Blackjack is a casino game based on conditional probability which is precisely what makes it beatable. This means what happened in the past affects the probability of what is going to happen in the future. Once a given card is dealt on the blackjack table, it cannot appear again until the dealer finishes the deck or shoe and reshuffles.
If you take a single deck of cards and pull out the Ace of hearts, for example, you cannot draw it again until you reintroduce it into the pack. This peculiarity of blackjack renders it susceptible to advantage play techniques such as card counting.
Card counters use systems which allow them to keep track of the cards that have already been removed from the deck or shoe. This gives them an accurate idea of which cards remain to be played before the reshuffle. Card counters capitalize on shoes that are rich in favorable cards by placing larger bets. Conversely, when the remaining cards favor the house, smart players reduce the amounts they bet because they are at a disadvantage.
Card counting is not as complex as it appears. There is no need to memorize the exact order in which the cards are dealt like many people seem to think. You simply keep track of the ratio of high to low cards. And to achieve this, you need to use a card counting system. There are many card counting systems out there but what are the differences between them and which one should you choose?
Classification of Card Counting Systems in Blackjack
Before we proceed to discuss classification, we should provide an answer to the question “Why are there different card counting systems to begin with?”. The main reason is different systems attempt to solve different problems.
Some systems are quite easy to learn and use but they are not as effective in pitch games. Others yield higher efficiency at the single-deck and double-deck tables but are not as effective or simple to use in shoe games with multiple decks. Card counting systems can be classified on the basis of three main criteria – balance, level, and side counts. Let’s take a look at balanced and unbalanced systems first.
Balanced vs. Unbalanced Card Counting Systems
Card counting systems are either balanced or unbalanced. The most popular example of a balanced system is the Hi-Lo which is the system of choice of many professional blackjack players. Balanced systems like the Hi-Lo always start and end at zero.
If you take a standard deck and go through every single card in it, you will inevitably arrive at a running count of zero after you pull out the last card. If you arrive at any other number in the end, you most certainly have made a mistake in the running count.
This is not the case when one uses an unbalanced counting system. Unbalanced systems like Red Seven and KISS, for example, can start with a value other than 0 and have pivot points that indicate when the card counter must adjust the size of their bets.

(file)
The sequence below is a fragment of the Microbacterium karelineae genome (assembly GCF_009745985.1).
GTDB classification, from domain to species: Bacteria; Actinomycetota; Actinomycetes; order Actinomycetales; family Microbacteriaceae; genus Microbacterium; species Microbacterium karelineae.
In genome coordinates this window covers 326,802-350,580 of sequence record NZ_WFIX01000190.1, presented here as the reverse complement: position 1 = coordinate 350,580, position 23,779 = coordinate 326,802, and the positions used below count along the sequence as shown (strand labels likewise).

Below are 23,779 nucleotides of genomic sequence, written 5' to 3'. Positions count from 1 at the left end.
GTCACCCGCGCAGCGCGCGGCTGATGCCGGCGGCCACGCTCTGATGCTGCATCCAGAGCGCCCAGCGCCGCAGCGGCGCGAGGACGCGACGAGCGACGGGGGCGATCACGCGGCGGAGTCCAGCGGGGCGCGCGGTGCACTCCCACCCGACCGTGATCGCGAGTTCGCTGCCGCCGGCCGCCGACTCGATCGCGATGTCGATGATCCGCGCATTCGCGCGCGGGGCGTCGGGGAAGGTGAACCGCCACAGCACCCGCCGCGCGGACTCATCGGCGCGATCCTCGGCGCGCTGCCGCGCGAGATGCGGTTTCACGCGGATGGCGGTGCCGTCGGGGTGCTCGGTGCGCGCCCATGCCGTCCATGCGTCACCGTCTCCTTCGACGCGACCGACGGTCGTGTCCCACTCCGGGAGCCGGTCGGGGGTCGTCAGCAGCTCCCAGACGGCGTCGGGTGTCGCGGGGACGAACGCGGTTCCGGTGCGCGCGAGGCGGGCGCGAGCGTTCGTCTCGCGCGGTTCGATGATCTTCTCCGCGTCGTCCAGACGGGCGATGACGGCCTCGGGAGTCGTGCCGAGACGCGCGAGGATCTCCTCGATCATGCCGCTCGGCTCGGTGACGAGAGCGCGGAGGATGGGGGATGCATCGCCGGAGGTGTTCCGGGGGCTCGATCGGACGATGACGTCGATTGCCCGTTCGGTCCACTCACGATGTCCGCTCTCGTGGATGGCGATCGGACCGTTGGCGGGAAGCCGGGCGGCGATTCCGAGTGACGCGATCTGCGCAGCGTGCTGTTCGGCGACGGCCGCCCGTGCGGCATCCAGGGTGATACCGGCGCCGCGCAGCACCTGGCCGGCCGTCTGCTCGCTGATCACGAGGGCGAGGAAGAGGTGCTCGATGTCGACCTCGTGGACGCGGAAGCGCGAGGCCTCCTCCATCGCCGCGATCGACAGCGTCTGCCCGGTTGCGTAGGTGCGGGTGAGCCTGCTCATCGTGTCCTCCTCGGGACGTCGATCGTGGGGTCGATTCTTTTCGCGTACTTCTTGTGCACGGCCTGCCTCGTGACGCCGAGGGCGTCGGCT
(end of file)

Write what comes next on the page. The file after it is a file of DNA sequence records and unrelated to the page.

Balanced vs. Unbalanced Card Counting Systems Additional TipsBalanced systems are preferred by many professionals because they yield higher accuracy. Unfortunately, increased efficiency inevitably comes at the expense of higher complexity. Players who use balanced systems adjust their bet size in accordance with the count. They must keep an accurate running count which is converted into a true count at a certain point.
The player should also memorize the correct deviations from basic strategy and spread their bets in accordance with the true count. Apart from division, the player should be able to accurately determine the number of decks that are left in the shoe in order to perform the conversion from running to true count.
Unbalanced systems do away with deck estimation and division. The player starts with what is called an Initial Running Count (IRC) and keeps it up until they reach the pivot which indicates the odds have shifted in their favor. The player again builds up an edge on positive counts. There are fewer calculations to perform with unbalanced counting systems but they are not as accurate and effective as the balanced ones.
Single-Level vs. Multi-Level Card Counting Systems
Card counting systems can also be classified on the basis of their level. Players who use single-level systems assign values of +1, -1, or 0 to the cards as they keep a running count. The Hi-Lo is a single-level counting system where the high cards like Ace, 10, King, Queen, and Jack are assigned a value of -1 because they favor the player and the low cards deuce through 6 are counted as +1 because they favor the house. The cards with denominations of 7, 8, and 9 are considered neutral and as such have no value, i.e. they are counted as 0.
Another popular example of a single-level system is Hi-Opt I where cards with denominations of 2, 7, 8, 9, and Ace are neutral and have a count value of 0. Small cards 3, 4, 5, and 6 are detrimental to the player and again have a count value of +1 whereas only the 10s and the face cards are counted as -1.
Things get more complex when one introduces additional count values to certain cards as is the case with multiple-level systems like the Zen Count. This is a level 2 system that was introduced by blackjack authority Arnold Snyder in his 1983 book Blackbelt in Blackjack.
Single-Level vs. Multi-Level Card Counting Systems Additional TipsThere is a second count value in this system since cards 2, 3, and 7 are counted as +1, cards 4, 5, and 6 are counted as +2, the 10s and the face cards are assigned a value of -2, and the Aces are counted as -1. The 9s and 8s are again neutral and are counted as 0. Introducing a second count value obviously increases the complexity of such systems but they yield more accurate and efficient results.